SBJ/September 5-11, 2011/Opinion

Can teams, venues meet fans’ technology expectations?

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As regular readers of this publication, you know that our industry is in the early adoption phase of leveraging new telecommunication technologies. If history is a reasonable guide, these changes will manifest themselves with remarkable immediacy. When applied properly, these new technologies provide a wealth of benefits to facilities and help clubs elevate their fan experience, increase revenue and improve building operations.

Whether it’s social media trends among fans, mobile applications to help spectators find their way around facilities or handheld devices that offer event highlights, we are moving faster and faster toward a new electronic reality in sports venues of all types. Teams and sponsors recognize there is value in leveraging these emerging technologies.

A growing and more youthful fan base relies on their smartphones, and now tablets, at a frequency of use we never could have imagined three years ago. Today, fans expect to be able to complete standard voice calls, texts, sharing of pictures and enjoy high-speed Internet access everywhere — including stadiums, arenas and racetracks. The legacy cellular and IT systems installed in existing facilities are no longer sufficient to support this demand.

GETTY IMAGES
Daytona’s smartphone app, which was tested this summer, helped fans navigate the speedway.
However, with upgraded Wi-Fi and cellular networks in place, venues will be able to serve fan bases with an infinite amount of new, targeted experiences. Proprietary closed-venue applications (venue-specific apps), similar to the one currently being tested at Daytona International Speedway, will be downloaded by fans and installed on their personal devices. This will allow facility operators to efficiently stream video and data directly to each fan’s device. Opportunities that become possible if using a closed-venue app include:

• Video streaming of unique program content.

• A direct pipeline to interact with team and sponsor marketing objectives.

• Fan ability to view out-of-market or highlights from other games.

• Greater viewing of replays.

• Views from specialty cameras, including in-car and cable cams.

• Direct link to food concessions with pick up at the selected stand.

• Ability to order from the team store for delivery to seat.

• Facility navigation tools for way-finding and egress.

• Direct messaging to fans by operations staff in case of an emergency.

Obviously, these opportunities aren’t realized without a substantial investment in infrastructure. In a struggling economy, no organization welcomes significant capital expenditure. Realistically though, teams and sponsors will discover this is a reasonable investment given the potential return, particularly considering heightened fan expectations.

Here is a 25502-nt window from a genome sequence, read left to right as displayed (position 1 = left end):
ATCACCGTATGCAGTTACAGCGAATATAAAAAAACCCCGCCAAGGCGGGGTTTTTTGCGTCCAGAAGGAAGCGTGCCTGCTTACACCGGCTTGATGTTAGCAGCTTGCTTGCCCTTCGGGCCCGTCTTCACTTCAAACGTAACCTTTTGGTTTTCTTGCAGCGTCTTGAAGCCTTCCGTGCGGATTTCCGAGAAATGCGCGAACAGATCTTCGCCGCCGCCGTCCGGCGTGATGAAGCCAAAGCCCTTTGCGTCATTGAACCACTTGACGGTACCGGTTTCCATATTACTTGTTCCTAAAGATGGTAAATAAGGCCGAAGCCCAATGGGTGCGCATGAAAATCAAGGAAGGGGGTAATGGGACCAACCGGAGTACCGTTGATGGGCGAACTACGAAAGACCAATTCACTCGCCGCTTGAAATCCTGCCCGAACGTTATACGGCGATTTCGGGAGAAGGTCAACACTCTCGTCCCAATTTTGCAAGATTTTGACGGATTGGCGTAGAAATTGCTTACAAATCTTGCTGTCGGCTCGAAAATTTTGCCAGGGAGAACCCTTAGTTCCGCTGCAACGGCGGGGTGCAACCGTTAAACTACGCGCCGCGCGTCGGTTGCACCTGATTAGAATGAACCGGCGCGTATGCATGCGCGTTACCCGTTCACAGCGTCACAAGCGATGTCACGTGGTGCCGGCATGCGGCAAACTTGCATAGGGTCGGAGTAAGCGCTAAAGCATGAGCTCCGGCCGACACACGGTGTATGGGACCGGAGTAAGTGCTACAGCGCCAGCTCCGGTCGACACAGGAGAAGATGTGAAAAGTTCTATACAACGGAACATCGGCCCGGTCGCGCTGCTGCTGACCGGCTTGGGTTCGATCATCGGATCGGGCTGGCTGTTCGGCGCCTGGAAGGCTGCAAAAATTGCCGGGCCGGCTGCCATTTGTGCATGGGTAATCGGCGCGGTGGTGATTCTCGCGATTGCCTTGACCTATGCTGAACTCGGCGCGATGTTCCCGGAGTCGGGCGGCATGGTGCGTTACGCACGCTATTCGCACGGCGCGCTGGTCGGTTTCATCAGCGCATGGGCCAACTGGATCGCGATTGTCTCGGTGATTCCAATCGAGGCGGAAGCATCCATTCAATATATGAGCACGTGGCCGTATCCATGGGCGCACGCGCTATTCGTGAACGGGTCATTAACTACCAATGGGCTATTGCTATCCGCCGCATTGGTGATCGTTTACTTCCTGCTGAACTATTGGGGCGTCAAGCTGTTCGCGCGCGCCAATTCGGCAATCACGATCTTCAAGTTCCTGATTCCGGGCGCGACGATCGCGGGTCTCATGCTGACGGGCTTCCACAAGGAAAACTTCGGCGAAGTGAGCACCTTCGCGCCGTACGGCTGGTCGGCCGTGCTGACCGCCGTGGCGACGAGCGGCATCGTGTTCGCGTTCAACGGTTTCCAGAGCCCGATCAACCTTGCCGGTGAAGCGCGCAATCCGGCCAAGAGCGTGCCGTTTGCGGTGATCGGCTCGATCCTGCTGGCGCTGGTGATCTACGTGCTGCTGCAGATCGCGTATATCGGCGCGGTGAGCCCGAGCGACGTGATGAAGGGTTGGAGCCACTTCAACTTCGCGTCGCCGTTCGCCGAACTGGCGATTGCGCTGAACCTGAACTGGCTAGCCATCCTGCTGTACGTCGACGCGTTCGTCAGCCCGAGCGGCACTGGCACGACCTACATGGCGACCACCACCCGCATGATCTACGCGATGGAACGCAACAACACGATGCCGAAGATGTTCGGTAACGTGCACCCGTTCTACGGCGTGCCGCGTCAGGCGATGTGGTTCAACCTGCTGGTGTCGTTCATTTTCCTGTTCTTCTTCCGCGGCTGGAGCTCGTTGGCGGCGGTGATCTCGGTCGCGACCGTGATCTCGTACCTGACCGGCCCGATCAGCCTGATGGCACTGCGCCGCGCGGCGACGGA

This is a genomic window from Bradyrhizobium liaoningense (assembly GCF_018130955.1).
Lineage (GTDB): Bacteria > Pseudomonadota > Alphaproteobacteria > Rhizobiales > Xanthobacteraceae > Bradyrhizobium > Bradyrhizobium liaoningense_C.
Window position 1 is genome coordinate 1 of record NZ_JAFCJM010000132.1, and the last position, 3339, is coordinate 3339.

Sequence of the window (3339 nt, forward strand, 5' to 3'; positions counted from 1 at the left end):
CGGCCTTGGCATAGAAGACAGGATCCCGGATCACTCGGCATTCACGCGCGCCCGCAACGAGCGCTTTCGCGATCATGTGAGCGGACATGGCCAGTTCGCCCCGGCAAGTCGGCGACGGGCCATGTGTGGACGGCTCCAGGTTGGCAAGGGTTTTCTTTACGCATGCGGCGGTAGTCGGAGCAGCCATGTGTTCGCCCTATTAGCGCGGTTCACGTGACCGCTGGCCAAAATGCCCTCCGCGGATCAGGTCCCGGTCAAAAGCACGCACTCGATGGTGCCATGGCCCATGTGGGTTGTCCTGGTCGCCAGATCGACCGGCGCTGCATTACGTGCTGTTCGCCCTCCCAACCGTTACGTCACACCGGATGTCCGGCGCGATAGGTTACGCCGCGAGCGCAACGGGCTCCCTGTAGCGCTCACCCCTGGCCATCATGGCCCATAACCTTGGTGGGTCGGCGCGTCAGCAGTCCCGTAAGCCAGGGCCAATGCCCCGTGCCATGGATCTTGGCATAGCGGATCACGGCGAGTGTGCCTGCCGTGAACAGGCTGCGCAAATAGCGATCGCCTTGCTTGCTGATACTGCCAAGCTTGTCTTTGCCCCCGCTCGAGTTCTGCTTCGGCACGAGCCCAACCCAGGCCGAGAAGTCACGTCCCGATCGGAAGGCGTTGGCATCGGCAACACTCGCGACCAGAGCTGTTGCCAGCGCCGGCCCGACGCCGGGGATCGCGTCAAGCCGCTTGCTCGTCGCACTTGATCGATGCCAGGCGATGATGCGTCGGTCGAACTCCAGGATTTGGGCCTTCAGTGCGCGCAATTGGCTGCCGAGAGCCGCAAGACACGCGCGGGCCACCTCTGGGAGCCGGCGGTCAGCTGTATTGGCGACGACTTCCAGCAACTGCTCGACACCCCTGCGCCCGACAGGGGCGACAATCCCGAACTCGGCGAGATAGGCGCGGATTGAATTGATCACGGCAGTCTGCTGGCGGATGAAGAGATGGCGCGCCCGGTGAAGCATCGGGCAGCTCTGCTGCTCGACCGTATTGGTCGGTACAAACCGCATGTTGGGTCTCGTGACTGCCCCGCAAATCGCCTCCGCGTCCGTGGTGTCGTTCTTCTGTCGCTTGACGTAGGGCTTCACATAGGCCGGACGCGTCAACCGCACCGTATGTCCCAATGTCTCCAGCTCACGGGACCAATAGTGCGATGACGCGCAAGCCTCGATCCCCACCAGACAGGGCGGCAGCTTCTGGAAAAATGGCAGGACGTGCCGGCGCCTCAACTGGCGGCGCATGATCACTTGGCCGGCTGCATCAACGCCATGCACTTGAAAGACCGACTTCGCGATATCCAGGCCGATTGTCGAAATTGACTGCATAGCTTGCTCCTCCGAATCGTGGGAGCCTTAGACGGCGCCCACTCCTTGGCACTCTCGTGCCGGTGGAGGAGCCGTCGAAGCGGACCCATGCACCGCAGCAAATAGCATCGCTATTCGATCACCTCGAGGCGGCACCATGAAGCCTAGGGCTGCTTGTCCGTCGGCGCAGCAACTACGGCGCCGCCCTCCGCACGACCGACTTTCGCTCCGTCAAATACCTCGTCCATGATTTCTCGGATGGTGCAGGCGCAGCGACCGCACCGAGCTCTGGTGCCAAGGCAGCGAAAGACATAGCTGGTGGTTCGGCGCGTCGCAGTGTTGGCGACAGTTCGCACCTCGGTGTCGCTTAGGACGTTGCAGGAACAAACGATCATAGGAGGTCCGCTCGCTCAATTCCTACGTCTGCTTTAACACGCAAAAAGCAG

The newest venues, including Cowboys Stadium, Livestrong Sporting Park, MetLife Stadium and Amway Center, were constructed with these systems already in place. Given the explosive speed at which new technologies are embraced once proven, we anticipate retrofits to existing arenas and stadiums will become commonplace at a remarkable pace.

Cellular carriers, all of which have significant investments in sports facility partnerships, are highly motivated to assist teams in this implementation. Equipment providers, too, have advanced the state of the art and have already completed installations online.

Changes to existing facilities include installation of cellular distributed antenna systems (DAS), high-density Wi-Fi, optical carrier class connectivity to the Internet along with the necessary upgrade of network switches, and a backbone of fiber optic cabling to join it all together. Finally, a skilled team consisting of the facilities media director, IT director, team and ownership representatives, marketing personnel, and consultants working in a collaborative manner is critical to the success of the project.

Many other returns will come from making these investments; almost every electronic system in a facility will benefit from upgrades of a building’s shared telecommunications and data systems. This will enable facilities for the future, allowing them to embrace new technologies including electronic wallets, Internet protocol TV distributed television, IP-based security, energy controls and many others without having to constantly upgrade the respective system’s infrastructure.

A variety of revenue-generating scenarios is available to organizations that embrace these improvements. By creating new ad inventory, teams can extend existing traditional sponsorships, create new ones within the fan social networking framework, and even create revenue by leasing a portion of the installed infrastructure to the non-sponsoring carriers.

Many industry professionals believe leagues will embrace these improvements and may soon mandate them. This will create demands for most venues to be current in as little as three years. Teams and facilities will have to immediately begin the strategic planning to prepare for these technologies and their effective management.

With fans expecting to use their phones in high-density environments like those found at sports venues, teams and facility personnel will find themselves addressing the infrastructure question sooner rather than later. Fortunately, many revenue-generating opportunities and operational benefits accompany these improvements once implemented, in addition to addressing critical fan expectations.

Daniel Abelson (abelsond@igscompany.com) is a consultant who provided design management and coordination of the technology during construction of the newly renamed MetLife Stadium.

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